Scheidler v. National Organization for Women, Inc., 537 U.S. 393, 21 (2003)

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Cite as: 537 U. S. 393 (2003)

Stevens, J., dissenting

Because this construction of the Hobbs Act has been so uniform, I only discuss a few of the more significant cases. For example, in United States v. Tropiano, 418 F. 2d 1069 (1969), the Second Circuit held that threats of physical violence to persuade the owners of a competing trash removal company to refrain from soliciting customers in certain areas violated the Hobbs Act. The court's reasoning is directly applicable to these cases:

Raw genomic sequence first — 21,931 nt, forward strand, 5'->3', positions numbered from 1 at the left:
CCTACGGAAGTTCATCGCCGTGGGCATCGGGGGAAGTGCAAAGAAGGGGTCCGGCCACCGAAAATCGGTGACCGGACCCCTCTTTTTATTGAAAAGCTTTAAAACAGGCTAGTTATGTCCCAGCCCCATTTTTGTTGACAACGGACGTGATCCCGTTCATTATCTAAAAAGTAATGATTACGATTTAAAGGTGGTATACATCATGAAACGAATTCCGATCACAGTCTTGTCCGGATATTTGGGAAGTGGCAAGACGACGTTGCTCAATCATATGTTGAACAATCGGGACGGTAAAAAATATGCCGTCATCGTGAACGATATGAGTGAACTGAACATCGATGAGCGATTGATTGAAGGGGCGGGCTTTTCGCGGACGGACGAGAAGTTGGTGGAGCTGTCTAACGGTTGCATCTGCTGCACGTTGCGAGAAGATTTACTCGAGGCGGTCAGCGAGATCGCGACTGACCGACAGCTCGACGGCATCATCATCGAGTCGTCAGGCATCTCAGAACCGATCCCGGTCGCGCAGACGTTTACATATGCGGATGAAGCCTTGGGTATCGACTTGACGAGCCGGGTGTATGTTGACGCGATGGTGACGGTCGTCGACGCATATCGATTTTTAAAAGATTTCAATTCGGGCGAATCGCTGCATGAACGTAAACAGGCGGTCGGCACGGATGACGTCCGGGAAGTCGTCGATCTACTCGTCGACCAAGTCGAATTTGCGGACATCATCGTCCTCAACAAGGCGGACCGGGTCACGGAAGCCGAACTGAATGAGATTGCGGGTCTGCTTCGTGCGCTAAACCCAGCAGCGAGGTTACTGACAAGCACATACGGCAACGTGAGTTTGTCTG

"The application of the Hobbs Act to the present facts of this case has been seriously challenged by the appellants upon the ground that the Government's evidence indicates that no 'property' was extorted and that there was no interference or attempted interference with interstate commerce. They assert that nothing more than 'the right to do business' in the Milford area was surrendered by Caron and that such a right was not 'property' 'obtained' by the appellants, as those terms are used in the Act. While they concede that rubbish removal accounts which are purchased and sold are probably property, they argue that the right to solicit business is amorphous and cannot be squared with the Congressional expression in the Act of 'obtaining property.' The Hobbs Act 'speaks in broad language, manifesting a purpose to use all the constitutional power Congress has to punish interference with interstate commerce by extortion, robbery or physical violence.' Stirone v. United States, 361 U. S. 212, 215 (1960). The concept of property under the Hobbs Act, as devolved from its legislative history and numerous decisions, is not limited to physical or tangible property or things (United States v. Provenzano, 334 F. 2d 678 (3d Cir. 1964); United States v. Nedley, 255 F. 2d 350 (3d Cir. 1958)), but includes, in a broad sense, any valuable right considered as a source or element of wealth (Bianchi v. United States, 219 F. 2d 182 (8th Cir. 1955)), and does not depend upon a direct benefit being conferred on the


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